Perhaps even more importantly, the incoming resource flows will increase pressure on these economies to provide an extraordinary amount of goods and services from local suppliers. Production possibilities, both for human and physical resources, are finite. It is likely that demand will compete with supply among the current providers of health services. For instance, in Botswana the government promised to provide the Gates-Merck Program 100 medical doctors to work on HIV/AIDS. It was unable to supply any, forcing the project to recruit from external sources.
The societies in developing countries are no different in terms of their changing demographics and epidemiology than are those in the developed world. Over the past four decades, donors expended their health funds on communicable disease programs. Now, with rising rates of life expectancy and lowering infant mortality rates, many more people in the developing world are surviving the ravages of childhood diseases. Once this migration has occurred, the unerring arrow of a costly NCD will strike somewhere along life’s uncertain path. Not much else in healthcare is certain. This is.
When PEPFAR was originally funded by the Congress in 2003, its 5 year budget was $15 billion: a time when less than 50,000 AIDS patients were on ARV therapies. After its re-authorization, the budget increased to $48 billion. Then, the current Administration proposed a Global Health Initiative, combining PEPFAR’s $48 billion with an additional $15 billion for other health activities. The $63 billion covers a period over 6 years.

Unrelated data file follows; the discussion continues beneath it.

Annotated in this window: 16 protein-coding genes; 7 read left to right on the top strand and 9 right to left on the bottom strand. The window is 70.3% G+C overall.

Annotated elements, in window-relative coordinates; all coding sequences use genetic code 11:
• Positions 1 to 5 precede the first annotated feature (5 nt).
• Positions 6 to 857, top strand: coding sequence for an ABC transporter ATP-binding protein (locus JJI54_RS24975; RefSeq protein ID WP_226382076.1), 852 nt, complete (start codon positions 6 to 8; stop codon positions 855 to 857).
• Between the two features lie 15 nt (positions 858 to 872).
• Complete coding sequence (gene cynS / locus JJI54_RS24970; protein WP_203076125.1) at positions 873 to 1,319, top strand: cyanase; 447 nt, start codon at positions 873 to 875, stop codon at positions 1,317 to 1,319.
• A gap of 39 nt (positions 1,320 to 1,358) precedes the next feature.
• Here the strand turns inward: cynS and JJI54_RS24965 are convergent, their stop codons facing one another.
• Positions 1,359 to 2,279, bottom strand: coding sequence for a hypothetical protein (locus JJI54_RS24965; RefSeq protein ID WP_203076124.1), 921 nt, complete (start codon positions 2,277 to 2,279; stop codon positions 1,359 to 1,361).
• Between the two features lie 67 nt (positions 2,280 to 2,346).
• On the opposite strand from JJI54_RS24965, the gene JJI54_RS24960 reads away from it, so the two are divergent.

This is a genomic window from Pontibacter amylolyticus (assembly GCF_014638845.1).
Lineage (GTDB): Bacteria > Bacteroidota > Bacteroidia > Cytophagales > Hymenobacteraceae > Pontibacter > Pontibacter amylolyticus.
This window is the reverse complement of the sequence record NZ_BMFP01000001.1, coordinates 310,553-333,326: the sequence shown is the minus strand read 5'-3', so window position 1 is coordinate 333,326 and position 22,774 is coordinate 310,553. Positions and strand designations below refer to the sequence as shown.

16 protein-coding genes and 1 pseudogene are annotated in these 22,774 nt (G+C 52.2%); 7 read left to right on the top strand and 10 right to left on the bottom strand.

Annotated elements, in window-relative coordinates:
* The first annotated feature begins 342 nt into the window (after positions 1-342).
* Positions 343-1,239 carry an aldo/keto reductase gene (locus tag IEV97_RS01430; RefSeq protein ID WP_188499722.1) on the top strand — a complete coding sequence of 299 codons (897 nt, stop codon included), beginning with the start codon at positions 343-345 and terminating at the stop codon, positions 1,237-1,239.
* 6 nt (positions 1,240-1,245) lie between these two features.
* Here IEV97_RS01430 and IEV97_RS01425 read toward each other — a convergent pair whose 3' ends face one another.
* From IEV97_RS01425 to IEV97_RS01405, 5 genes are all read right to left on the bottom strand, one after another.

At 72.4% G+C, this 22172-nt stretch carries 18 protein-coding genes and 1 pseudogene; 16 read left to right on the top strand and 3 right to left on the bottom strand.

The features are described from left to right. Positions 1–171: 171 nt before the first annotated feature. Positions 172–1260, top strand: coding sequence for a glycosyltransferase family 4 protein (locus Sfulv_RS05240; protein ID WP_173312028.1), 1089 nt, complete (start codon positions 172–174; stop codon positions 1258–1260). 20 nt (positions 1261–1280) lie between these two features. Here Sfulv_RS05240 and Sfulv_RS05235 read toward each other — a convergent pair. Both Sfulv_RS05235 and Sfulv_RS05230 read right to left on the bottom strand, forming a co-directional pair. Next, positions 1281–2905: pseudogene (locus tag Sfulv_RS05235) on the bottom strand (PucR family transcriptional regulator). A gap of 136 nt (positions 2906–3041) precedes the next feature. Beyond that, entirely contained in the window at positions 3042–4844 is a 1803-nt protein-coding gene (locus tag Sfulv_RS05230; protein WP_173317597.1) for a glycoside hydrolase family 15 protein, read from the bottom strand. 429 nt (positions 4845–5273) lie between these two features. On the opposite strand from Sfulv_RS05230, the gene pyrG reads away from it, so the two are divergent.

Of the 7.6 million patients now on ARV therapy, some 3+ million are covered by PEPFAR. Its new goal is to expand coverage to 6 million by 2015 when a third re-authorization will be required from the Congress. If 3 million are consuming $48 billion, will 6 million require $96+ billion, in addition to PEPFAR’s multi-billion dollar support to the Global Fund to Fight HIV/AIDS, TB and Malaria?
The Congress is now considering a budget for 2013 and many in the advocacy community feel that its health account is threatened and that there will be cuts in the current authorization, reducing the funds available for AIDS, TB and malaria.
The Congress, on behalf of the American people, has been generous in its support of global health over the past decade, accounting for 52% of all public spending, while the U. S. private sector is responsible for 68%, according to the article in Foreign Affairs. PEPFAR had adopted cost-saving measures and has been able to shift more of the burden to affected countries. Yet, as in every health program in the developed world, the demographic curve is unrelenting in the developing world, too: costs only increase as population’s age and IMRs improve.
Surely, we in the global health community can recognize the past and current generosity of the Congress and be more profound than the Godfather: there is no need to make it an offer it can’t refuse. Instead of more money for health, let’s show it that we can provide more health for the money.